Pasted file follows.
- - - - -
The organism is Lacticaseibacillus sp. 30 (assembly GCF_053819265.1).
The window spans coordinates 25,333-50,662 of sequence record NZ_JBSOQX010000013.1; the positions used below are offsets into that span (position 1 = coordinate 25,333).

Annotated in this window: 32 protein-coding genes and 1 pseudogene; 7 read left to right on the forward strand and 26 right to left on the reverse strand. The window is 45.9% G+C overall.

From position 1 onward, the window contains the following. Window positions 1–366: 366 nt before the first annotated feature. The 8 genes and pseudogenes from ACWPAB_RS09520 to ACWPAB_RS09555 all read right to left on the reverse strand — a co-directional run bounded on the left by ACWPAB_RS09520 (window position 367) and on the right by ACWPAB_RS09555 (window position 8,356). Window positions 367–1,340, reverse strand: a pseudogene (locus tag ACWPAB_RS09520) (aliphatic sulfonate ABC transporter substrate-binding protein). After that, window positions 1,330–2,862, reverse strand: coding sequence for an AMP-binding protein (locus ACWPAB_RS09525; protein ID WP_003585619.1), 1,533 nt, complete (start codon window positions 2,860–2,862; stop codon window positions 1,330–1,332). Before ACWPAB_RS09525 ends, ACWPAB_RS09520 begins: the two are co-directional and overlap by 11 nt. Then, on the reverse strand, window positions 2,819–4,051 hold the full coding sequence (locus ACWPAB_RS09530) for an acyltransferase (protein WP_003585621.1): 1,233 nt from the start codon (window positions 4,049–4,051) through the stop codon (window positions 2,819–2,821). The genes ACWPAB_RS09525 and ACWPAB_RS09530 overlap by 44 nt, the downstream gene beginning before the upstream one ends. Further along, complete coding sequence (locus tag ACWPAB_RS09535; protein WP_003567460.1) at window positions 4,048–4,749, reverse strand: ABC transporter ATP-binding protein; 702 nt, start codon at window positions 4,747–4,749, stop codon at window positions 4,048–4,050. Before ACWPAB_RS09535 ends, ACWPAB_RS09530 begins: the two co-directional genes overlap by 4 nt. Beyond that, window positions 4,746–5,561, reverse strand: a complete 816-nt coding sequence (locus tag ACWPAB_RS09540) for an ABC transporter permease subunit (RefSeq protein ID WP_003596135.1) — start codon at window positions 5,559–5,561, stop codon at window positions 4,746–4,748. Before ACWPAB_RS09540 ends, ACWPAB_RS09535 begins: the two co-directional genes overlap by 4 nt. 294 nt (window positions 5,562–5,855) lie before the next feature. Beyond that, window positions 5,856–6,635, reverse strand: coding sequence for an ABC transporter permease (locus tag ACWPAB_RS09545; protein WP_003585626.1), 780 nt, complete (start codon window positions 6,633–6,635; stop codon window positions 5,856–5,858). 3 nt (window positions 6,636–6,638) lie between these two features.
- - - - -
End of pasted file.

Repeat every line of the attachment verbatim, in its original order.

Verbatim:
The organism is Lacticaseibacillus sp. 30 (assembly GCF_053819265.1).
The window spans coordinates 25,333-50,662 of sequence record NZ_JBSOQX010000013.1; the positions used below are offsets into that span (position 1 = coordinate 25,333).

Annotated in this window: 32 protein-coding genes and 1 pseudogene; 7 read left to right on the forward strand and 26 right to left on the reverse strand. The window is 45.9% G+C overall.

From position 1 onward, the window contains the following. Window positions 1–366: 366 nt before the first annotated feature. The 8 genes and pseudogenes from ACWPAB_RS09520 to ACWPAB_RS09555 all read right to left on the reverse strand — a co-directional run bounded on the left by ACWPAB_RS09520 (window position 367) and on the right by ACWPAB_RS09555 (window position 8,356). Window positions 367–1,340, reverse strand: a pseudogene (locus tag ACWPAB_RS09520) (aliphatic sulfonate ABC transporter substrate-binding protein). After that, window positions 1,330–2,862, reverse strand: coding sequence for an AMP-binding protein (locus ACWPAB_RS09525; protein ID WP_003585619.1), 1,533 nt, complete (start codon window positions 2,860–2,862; stop codon window positions 1,330–1,332). Before ACWPAB_RS09525 ends, ACWPAB_RS09520 begins: the two are co-directional and overlap by 11 nt. Then, on the reverse strand, window positions 2,819–4,051 hold the full coding sequence (locus ACWPAB_RS09530) for an acyltransferase (protein WP_003585621.1): 1,233 nt from the start codon (window positions 4,049–4,051) through the stop codon (window positions 2,819–2,821). The genes ACWPAB_RS09525 and ACWPAB_RS09530 overlap by 44 nt, the downstream gene beginning before the upstream one ends. Further along, complete coding sequence (locus tag ACWPAB_RS09535; protein WP_003567460.1) at window positions 4,048–4,749, reverse strand: ABC transporter ATP-binding protein; 702 nt, start codon at window positions 4,747–4,749, stop codon at window positions 4,048–4,050. Before ACWPAB_RS09535 ends, ACWPAB_RS09530 begins: the two co-directional genes overlap by 4 nt. Beyond that, window positions 4,746–5,561, reverse strand: a complete 816-nt coding sequence (locus tag ACWPAB_RS09540) for an ABC transporter permease subunit (RefSeq protein ID WP_003596135.1) — start codon at window positions 5,559–5,561, stop codon at window positions 4,746–4,748. Before ACWPAB_RS09540 ends, ACWPAB_RS09535 begins: the two co-directional genes overlap by 4 nt. 294 nt (window positions 5,562–5,855) lie before the next feature. Beyond that, window positions 5,856–6,635, reverse strand: coding sequence for an ABC transporter permease (locus tag ACWPAB_RS09545; protein WP_003585626.1), 780 nt, complete (start codon window positions 6,633–6,635; stop codon window positions 5,856–5,858). 3 nt (window positions 6,636–6,638) lie between these two features.